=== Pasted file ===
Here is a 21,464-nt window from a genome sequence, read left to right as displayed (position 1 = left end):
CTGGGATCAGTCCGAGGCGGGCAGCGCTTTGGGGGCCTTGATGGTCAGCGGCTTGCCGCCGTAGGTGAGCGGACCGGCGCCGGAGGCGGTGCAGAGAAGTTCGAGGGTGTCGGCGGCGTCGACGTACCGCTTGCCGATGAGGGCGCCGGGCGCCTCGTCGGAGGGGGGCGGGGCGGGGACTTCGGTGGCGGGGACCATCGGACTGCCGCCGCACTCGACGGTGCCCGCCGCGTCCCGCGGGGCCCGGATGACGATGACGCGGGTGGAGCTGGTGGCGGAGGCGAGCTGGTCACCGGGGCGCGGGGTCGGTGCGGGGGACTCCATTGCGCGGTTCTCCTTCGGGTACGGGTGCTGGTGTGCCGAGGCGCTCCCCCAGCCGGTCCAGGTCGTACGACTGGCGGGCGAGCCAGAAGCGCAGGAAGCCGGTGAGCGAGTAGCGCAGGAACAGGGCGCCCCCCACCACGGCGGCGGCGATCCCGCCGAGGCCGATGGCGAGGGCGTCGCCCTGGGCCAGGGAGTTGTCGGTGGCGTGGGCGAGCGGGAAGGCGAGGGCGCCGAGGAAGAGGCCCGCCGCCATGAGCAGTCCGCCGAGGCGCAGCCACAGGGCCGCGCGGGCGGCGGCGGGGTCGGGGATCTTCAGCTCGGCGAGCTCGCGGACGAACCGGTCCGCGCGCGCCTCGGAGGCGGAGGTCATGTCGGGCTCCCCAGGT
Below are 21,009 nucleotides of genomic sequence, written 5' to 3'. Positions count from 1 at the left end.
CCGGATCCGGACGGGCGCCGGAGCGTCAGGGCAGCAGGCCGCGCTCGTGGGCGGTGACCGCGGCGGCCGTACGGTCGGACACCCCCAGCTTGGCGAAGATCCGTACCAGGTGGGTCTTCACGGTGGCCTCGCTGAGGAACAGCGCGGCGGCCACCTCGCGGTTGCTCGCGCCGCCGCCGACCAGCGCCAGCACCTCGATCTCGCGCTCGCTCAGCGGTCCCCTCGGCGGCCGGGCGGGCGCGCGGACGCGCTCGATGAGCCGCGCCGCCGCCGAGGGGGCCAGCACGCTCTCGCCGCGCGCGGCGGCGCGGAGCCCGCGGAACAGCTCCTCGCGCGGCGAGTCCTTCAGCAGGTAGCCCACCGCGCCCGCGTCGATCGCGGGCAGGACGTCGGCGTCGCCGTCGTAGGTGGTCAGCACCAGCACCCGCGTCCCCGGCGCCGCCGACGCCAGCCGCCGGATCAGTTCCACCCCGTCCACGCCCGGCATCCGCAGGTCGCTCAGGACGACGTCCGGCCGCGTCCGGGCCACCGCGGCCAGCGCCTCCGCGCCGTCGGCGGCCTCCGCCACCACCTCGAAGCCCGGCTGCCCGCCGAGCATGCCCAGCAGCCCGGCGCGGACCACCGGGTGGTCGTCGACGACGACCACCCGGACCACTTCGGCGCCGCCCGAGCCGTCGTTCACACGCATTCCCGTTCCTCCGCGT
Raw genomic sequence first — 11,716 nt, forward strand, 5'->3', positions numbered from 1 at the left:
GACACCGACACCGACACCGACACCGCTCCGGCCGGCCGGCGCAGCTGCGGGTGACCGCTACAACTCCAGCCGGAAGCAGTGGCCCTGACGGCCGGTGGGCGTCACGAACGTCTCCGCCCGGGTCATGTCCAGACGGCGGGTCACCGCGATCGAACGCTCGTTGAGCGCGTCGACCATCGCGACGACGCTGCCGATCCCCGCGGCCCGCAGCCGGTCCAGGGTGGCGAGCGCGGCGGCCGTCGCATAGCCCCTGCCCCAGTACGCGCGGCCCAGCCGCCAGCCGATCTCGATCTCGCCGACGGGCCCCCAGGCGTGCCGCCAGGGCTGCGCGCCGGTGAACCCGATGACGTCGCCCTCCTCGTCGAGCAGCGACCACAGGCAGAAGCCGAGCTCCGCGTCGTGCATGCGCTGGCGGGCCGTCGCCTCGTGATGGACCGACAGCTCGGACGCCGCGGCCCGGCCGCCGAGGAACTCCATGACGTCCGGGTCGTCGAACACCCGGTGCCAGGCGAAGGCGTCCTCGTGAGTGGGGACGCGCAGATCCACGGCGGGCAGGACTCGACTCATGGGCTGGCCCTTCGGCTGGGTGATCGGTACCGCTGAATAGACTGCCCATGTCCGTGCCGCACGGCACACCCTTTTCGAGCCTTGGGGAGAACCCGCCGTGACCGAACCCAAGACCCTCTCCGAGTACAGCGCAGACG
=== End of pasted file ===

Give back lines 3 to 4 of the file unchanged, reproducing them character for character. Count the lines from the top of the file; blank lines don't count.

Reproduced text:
Below are 21,009 nucleotides of genomic sequence, written 5' to 3'. Positions count from 1 at the left end.
CCGGATCCGGACGGGCGCCGGAGCGTCAGGGCAGCAGGCCGCGCTCGTGGGCGGTGACCGCGGCGGCCGTACGGTCGGACACCCCCAGCTTGGCGAAGATCCGTACCAGGTGGGTCTTCACGGTGGCCTCGCTGAGGAACAGCGCGGCGGCCACCTCGCGGTTGCTCGCGCCGCCGCCGACCAGCGCCAGCACCTCGATCTCGCGCTCGCTCAGCGGTCCCCTCGGCGGCCGGGCGGGCGCGCGGACGCGCTCGATGAGCCGCGCCGCCGCCGAGGGGGCCAGCACGCTCTCGCCGCGCGCGGCGGCGCGGAGCCCGCGGAACAGCTCCTCGCGCGGCGAGTCCTTCAGCAGGTAGCCCACCGCGCCCGCGTCGATCGCGGGCAGGACGTCGGCGTCGCCGTCGTAGGTGGTCAGCACCAGCACCCGCGTCCCCGGCGCCGCCGACGCCAGCCGCCGGATCAGTTCCACCCCGTCCACGCCCGGCATCCGCAGGTCGCTCAGGACGACGTCCGGCCGCGTCCGGGCCACCGCGGCCAGCGCCTCCGCGCCGTCGGCGGCCTCCGCCACCACCTCGAAGCCCGGCTGCCCGCCGAGCATGCCCAGCAGCCCGGCGCGGACCACCGGGTGGTCGTCGACGACGACCACCCGGACCACTTCGGCGCCGCCCGAGCCGTCGTTCACACGCATTCCCGTTCCTCCGCGT